100% agree. Most people have no clue what a groundbreaking building this was for 1960. I don't know if it's best use now will continue to be an arena, or if it will be a market, museum, community center, sport complex, theaters, aquarium, shops and restaurants..... who knows, it could be almost anything. The important thing is that it's not going to be ripped out because some random developer wants a vacant piece of land. There are an infinite number of ways that the Coliseum can be incorporated into its surroundings and become a neighborhood anchor instead of an isolated object.

innovativethinking Jun 11, 2016 4:29 PM

How New York can tear down Yankee Stadium - a place with way more history and tradition than the Coliseum and not have anyone blink an eye while we can't let go of a waste of space and money that this building has become is beyond me.

tworivers Jun 11, 2016 8:18 PM

Quote:

Originally Posted by innovativethinking (Post 7471230)
How New York can tear down Yankee Stadium - a place with way more history and tradition than the Coliseum and not have anyone blink an eye while we can't let go of a waste of space and money that this building has become is beyond me.

No one blinked an eye, huh?

Lucky for us, you're not going to get your way.

Someday MC will be the gorgeous centerpiece to a re-knit urban fabric in the immediate vicinity, including the land PPS currently is occupying.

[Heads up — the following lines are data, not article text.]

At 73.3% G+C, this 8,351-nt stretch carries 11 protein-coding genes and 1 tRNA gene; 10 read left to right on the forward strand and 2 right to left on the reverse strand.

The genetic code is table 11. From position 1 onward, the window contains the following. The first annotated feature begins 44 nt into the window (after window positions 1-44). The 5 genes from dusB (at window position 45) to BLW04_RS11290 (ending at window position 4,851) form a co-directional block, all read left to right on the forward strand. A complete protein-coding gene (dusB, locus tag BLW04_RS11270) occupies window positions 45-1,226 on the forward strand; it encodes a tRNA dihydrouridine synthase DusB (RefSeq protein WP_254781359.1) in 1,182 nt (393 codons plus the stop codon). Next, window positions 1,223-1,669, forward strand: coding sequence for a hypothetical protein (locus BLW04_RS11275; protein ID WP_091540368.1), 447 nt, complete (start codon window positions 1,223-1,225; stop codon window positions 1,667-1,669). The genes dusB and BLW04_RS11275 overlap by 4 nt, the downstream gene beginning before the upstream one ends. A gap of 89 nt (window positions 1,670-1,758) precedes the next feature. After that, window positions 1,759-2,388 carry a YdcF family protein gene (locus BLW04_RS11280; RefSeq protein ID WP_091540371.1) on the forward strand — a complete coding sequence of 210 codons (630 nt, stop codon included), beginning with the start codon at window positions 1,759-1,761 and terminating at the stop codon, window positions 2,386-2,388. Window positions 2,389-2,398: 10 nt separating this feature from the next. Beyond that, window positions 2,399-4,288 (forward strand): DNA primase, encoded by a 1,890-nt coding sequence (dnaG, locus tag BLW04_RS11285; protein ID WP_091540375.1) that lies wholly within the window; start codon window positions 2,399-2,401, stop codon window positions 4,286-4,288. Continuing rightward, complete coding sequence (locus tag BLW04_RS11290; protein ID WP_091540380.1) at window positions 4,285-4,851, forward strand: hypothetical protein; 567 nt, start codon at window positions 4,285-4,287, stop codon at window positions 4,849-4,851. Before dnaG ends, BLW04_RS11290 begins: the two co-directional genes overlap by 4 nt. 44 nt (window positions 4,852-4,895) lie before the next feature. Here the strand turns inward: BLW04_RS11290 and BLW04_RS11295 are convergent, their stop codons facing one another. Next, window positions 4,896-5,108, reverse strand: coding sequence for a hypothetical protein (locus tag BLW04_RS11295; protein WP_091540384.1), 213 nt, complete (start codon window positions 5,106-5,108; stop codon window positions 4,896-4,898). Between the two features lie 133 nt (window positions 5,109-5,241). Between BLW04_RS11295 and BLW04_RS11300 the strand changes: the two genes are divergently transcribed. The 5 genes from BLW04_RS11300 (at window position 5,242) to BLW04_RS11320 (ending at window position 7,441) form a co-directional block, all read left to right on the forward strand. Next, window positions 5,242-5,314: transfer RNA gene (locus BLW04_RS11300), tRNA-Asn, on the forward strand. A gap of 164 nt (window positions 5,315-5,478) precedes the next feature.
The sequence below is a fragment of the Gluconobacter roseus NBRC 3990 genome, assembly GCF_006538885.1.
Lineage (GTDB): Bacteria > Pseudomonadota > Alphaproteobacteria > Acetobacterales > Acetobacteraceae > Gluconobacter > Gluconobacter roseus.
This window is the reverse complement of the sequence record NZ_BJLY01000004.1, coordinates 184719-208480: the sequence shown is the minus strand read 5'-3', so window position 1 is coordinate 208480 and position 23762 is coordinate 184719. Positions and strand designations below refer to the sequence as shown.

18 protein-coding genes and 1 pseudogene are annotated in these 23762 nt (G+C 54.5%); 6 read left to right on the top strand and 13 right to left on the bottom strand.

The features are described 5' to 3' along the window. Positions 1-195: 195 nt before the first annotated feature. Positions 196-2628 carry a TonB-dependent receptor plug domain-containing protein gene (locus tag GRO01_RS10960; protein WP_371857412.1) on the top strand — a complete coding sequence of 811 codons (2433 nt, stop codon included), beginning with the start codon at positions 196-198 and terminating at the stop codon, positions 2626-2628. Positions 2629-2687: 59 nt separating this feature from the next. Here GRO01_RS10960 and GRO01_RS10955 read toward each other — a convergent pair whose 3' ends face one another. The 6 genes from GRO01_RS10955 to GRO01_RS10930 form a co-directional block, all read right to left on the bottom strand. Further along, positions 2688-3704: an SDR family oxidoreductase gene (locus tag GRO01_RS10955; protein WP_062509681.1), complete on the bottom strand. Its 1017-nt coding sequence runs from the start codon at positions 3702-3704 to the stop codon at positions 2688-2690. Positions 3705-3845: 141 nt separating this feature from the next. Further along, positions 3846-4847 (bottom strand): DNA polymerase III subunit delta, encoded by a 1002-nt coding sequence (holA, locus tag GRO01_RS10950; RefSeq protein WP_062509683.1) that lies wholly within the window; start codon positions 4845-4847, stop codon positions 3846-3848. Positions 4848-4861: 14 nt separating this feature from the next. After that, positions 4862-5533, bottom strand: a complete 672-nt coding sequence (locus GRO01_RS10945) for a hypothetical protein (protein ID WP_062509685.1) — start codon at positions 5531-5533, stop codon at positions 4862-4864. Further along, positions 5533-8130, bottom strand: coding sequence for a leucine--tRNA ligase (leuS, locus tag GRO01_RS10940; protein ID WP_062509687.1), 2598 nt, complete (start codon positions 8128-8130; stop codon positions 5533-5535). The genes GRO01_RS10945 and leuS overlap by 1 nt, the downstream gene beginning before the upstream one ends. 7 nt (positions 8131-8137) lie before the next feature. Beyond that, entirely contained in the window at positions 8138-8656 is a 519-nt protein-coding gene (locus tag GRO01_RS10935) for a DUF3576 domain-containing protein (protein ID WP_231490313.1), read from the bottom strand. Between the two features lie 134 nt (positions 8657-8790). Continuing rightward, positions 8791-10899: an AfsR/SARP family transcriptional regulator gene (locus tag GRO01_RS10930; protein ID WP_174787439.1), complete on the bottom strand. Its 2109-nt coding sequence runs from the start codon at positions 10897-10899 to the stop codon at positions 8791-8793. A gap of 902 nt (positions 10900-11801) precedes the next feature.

RainDog Jun 12, 2016 4:25 AM

Quote:

Originally Posted by tworivers (Post 7471342)
Someday MC will be the gorgeous centerpiece to a re-knit urban fabric...

I guess beauty is in the eye of the beholder. I find this building to be a bit of an eyesore. I've been inside it, I've walked all around the outside and of course stared at it from the other side of the river. Though I can appreciate the "floating concrete bowl inside of a glass box" concept, the execution leaves something to be desired. When I look at VMC it brings to mind the generic Office/Industrial park buildings I was surrounded by growing up in San Jose. A large vacuous square building, that to me at least is completely uninspiring.:shrug:

I understand the desire to repurpose this building from a sustainability point of view. It's generally better to repurpose than to discard, but I don't see this as any sort of aesthetic gem.

Not that there is anything wrong with any of you finding joy in this building. I just don't personally. But hey, different strokes for different folks. :cheers: